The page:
DETROIT - Drive Tek, the newly named joint venture of Dana Corp. and Germany's GKN Auto-motive AG, hopes to provide automakers with one-stop drivetrain shopping.
The subsidiary, announced last June but christened at the SAE 2000 World Congress here, plans to take over all drivetrain system development and integration business from its two parent suppliers. The 50/50 joint venture has 20 employees, and offices in Auburn Hills, Mich., and Lohmar, Germany.
The growing number of sport-utilities and other all-wheel-drive vehicles on the industry's drawing boards should provide Drive Tek a steady stream of work, said Tom Chambers, GKN Automotive Inc.'s managing director of operations for the Americas, based in Auburn Hills.
Drive Tek will bundle system engineering and program management services with Dana and GKN's core axle, driveshaft, half-shaft and torque-management components. Revenue from the services will be split equally between Dana and GKN, while each company keeps money made from its component contributions to the systems.
But Drive Tek President Jarvier Tamayo said his company will procure parts from anyone to suit the customer and manage the supply chain accordingly for the automaker.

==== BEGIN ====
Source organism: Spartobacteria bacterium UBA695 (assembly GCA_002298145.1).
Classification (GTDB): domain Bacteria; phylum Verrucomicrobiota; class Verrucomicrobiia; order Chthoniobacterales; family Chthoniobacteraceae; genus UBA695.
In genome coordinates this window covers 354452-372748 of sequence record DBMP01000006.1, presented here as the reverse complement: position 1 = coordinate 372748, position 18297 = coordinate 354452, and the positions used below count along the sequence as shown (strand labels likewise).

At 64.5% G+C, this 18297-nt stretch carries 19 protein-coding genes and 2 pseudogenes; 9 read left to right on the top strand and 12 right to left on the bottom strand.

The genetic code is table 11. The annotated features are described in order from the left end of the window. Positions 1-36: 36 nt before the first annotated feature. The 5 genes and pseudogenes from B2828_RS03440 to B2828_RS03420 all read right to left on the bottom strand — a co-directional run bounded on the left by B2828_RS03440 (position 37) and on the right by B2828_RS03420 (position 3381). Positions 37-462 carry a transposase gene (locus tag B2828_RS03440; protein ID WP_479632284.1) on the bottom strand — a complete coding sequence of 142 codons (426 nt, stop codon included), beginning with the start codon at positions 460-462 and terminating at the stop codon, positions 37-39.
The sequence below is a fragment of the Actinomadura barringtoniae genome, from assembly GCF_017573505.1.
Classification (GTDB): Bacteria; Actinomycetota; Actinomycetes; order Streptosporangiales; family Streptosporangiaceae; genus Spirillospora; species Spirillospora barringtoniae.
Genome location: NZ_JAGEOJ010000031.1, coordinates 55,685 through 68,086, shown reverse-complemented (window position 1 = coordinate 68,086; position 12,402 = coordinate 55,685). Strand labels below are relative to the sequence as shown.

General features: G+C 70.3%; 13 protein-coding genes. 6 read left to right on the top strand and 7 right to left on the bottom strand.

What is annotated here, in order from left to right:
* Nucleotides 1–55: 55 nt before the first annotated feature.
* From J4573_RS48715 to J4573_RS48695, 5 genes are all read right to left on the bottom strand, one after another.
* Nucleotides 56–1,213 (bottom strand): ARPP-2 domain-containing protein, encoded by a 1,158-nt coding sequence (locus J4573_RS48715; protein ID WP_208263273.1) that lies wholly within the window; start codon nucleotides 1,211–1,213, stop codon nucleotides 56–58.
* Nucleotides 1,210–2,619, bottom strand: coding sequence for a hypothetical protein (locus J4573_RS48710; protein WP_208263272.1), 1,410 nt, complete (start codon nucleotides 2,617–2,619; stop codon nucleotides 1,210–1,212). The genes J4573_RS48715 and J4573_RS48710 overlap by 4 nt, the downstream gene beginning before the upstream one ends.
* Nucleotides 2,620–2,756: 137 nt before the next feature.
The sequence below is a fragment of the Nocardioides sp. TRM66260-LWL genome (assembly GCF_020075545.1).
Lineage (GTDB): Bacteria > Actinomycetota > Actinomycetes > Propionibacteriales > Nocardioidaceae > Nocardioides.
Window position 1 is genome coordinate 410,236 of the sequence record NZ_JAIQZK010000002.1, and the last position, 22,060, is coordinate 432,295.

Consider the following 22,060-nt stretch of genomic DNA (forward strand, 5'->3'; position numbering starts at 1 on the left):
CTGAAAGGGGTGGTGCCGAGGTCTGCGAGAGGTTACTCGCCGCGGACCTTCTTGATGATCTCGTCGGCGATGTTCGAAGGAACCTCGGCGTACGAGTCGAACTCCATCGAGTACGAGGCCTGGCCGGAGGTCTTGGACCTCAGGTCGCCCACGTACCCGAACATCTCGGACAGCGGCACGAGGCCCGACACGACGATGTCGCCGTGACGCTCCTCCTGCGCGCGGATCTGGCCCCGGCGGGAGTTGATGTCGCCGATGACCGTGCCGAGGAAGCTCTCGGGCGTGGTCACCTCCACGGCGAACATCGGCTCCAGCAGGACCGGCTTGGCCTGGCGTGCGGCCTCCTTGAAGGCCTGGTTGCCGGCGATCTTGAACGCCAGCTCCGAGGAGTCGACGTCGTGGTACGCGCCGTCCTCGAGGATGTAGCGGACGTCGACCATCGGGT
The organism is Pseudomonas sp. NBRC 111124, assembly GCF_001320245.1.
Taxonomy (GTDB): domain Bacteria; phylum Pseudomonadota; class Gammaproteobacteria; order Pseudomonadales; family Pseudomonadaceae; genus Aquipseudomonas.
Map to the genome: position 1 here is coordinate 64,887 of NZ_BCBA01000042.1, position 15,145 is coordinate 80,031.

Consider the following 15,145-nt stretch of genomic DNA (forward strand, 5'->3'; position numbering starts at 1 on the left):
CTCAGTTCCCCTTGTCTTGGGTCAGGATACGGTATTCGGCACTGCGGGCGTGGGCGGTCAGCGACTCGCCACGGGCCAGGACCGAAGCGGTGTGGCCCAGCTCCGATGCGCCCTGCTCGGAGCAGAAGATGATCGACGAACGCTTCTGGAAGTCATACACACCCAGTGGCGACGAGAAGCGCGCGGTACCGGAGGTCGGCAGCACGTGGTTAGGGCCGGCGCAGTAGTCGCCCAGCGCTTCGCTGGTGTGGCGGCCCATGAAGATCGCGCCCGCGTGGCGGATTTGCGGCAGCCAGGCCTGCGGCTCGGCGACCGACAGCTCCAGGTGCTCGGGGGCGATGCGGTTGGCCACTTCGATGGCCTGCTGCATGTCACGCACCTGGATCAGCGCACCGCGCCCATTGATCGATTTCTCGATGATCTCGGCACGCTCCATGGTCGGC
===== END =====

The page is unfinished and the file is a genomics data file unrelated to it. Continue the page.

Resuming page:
In recent years, the ability to provide complete drivetrain systems has become the price of entry into the niche drivetrain business. Steyr-Daimler-Puch is providing a complete all-wheel-drive system for the 2001 Pontiac Aztek Buick Rendezvous, while New Venture Gear and Visteon Automotive Systems are jointly supplying a complete drivetrain to General Motors' 2003 Saturn sport-utility.
Tamayo says the Dana-GKN marriage is meant to merge GKN's experience engineering European awd passenger car programs with Dana's history of supplying parts to North American truck platforms. The two companies also have a history of joint projects and last March Dana sold GKN its constant-velocity joint business while taking over GKN's propeller shaft business.